Archive for February, 2015

Tune du Jour: “Ghost Town” – The Specials
THE CLASH of Cover Tunes: Desorden Publico vs. Elvis Costello and The Roots
Peruse, Comment and Vote (I Beseech, Implore and Urge Thee, respectively)
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1981 and England could not look more bleak. Excessive inflation, spiraling unemployment, urban decay, racial tension, Margaret Thatcher, endless recession, distrust of the police, disdain for the government and a pervasive all-encompassing perception of despair, especially among the youth.

"Free markets will not prevail without unfettered competition among cover songs." - Milton Friedbyrd

“Free markets will not prevail without unfettered competition among cover songs.” – Milton Friedbyrd

It was behind this backdrop that The Specials released the single Ghost Town. England had been suffering through an economic plunge for quite some time. During their 1980 tour of the UK, The Specials witnessed cities with endless streets of boarded-up former businesses, people on street corners selling household wares for food and a growing frequency of racially motivated fights on the dance floor.

As Jo-Ann Greene of AllMusic put it, “No song better captured the mood of the day than this June, 1981 single…The image it offers is one of pure desolation and utter barrenness, the empty streets whipped by deadly breezes, while ghostly images momentarily shimmer brightly, cruel reminders of happier days before the holocaust struck.”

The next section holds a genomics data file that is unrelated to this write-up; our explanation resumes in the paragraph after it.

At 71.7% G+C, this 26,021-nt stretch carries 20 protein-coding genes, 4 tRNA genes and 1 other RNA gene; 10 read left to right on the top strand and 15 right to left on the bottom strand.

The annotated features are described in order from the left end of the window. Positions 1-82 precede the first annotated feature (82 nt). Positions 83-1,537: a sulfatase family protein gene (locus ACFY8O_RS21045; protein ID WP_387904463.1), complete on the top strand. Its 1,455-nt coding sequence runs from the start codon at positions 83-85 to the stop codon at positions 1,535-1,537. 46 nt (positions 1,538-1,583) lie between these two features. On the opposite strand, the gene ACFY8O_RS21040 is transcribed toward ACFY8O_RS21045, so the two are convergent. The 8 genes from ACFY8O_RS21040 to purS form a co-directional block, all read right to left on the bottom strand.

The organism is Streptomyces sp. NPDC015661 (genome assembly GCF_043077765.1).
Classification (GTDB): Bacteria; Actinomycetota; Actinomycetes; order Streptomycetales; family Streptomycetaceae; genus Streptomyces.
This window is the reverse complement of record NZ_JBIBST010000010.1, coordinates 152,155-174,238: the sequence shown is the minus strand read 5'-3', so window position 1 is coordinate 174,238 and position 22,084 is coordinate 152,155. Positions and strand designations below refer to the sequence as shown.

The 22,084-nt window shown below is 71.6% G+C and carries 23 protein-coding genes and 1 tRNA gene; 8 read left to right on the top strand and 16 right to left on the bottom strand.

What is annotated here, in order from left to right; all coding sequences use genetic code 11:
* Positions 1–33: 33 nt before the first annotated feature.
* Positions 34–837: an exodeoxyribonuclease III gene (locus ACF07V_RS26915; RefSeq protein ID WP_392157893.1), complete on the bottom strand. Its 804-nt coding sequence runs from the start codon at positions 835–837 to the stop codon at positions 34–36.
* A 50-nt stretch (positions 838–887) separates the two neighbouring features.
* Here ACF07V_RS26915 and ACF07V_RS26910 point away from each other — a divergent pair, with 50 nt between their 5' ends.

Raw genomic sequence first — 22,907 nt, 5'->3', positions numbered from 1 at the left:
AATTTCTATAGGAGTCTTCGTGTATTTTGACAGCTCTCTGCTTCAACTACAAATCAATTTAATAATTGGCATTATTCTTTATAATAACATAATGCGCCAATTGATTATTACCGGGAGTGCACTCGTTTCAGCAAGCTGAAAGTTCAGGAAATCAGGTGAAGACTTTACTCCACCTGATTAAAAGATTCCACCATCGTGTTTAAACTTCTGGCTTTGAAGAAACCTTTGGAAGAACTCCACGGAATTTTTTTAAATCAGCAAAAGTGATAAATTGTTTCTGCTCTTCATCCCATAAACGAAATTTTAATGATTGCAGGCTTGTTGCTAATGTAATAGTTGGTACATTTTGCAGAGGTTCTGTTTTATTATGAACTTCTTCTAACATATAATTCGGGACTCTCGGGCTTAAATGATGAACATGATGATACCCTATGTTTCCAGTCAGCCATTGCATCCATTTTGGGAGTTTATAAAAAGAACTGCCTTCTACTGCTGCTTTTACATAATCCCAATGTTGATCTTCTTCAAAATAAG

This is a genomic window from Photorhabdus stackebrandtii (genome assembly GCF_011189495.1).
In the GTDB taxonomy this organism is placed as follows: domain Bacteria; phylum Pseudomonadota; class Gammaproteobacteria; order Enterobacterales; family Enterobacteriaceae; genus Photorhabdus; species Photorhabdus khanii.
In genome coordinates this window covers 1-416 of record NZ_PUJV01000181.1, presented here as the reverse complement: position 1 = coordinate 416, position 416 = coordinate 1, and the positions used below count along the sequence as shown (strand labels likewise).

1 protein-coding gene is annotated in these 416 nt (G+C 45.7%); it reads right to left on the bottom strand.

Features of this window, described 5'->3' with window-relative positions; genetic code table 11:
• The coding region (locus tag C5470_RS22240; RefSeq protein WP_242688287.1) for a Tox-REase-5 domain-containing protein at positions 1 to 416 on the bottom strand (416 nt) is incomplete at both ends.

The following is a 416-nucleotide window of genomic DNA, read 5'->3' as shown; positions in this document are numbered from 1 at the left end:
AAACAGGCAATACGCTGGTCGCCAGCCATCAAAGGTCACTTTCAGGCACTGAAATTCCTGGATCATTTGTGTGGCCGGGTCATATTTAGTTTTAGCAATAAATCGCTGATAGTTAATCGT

Ghost Town rose quickly to number one of the UK Singles Chart and remained there for three weeks.  It spent a total of ten weeks in the Top 40. Ghost Town was named “Single of the Year” in Melody Maker, NME and Sounds, the UK’s top three weekly music magazines at the time. AllMusic’s review of the original single argued that the song was the band’s “crowning achievement”.

Ghost Town also served as somewhat of a harbinger of doom. In April 1981 the Brixton district of London erupted into two days of serious rioting with reports suggesting that up to 5,000 people were involved. Beginning in July 1981, while Ghost Town was at or near the top of the charts, major riots broke out in over 35 locations around the UK.

Ghost Town was also the last recording that The Specials would produce. During their 1980 tour, tensions ran high among members of the band. Soon after releasing Ghost Town, as cities across the UK burned, The Specials likewise disintegrated.

The Original

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The Specials:

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THE CLASH of Cover Tunes

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Desorden Publico vs. Elvis Costello & The Roots with La Marisoul

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Desorden Publico:

Pueblo Fantasma (Ghost Town):

Elvis Costello & The Roots with La Marisoul:

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Oh the disharmony! Much like Harlan County there are no neutrals here. Only one cover tune will live to play another day and it is your solemn responsibility to decide which one prevails. So tell me … Which Side Are You On?!!?

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Votes can be cast up to three months from the day and time of the original post.

Disclaimer: Votes cast from Florida may or may not be counted.

Tune du Jour: “Anarchy in the U.K.” – Sex Pistols
THE CLASH of Cover Tunes: Barnyard Fury vs. Skandalous All-Stars
Peruse, Comment and Vote (I Beseech, Implore and Urge Thee, respectively)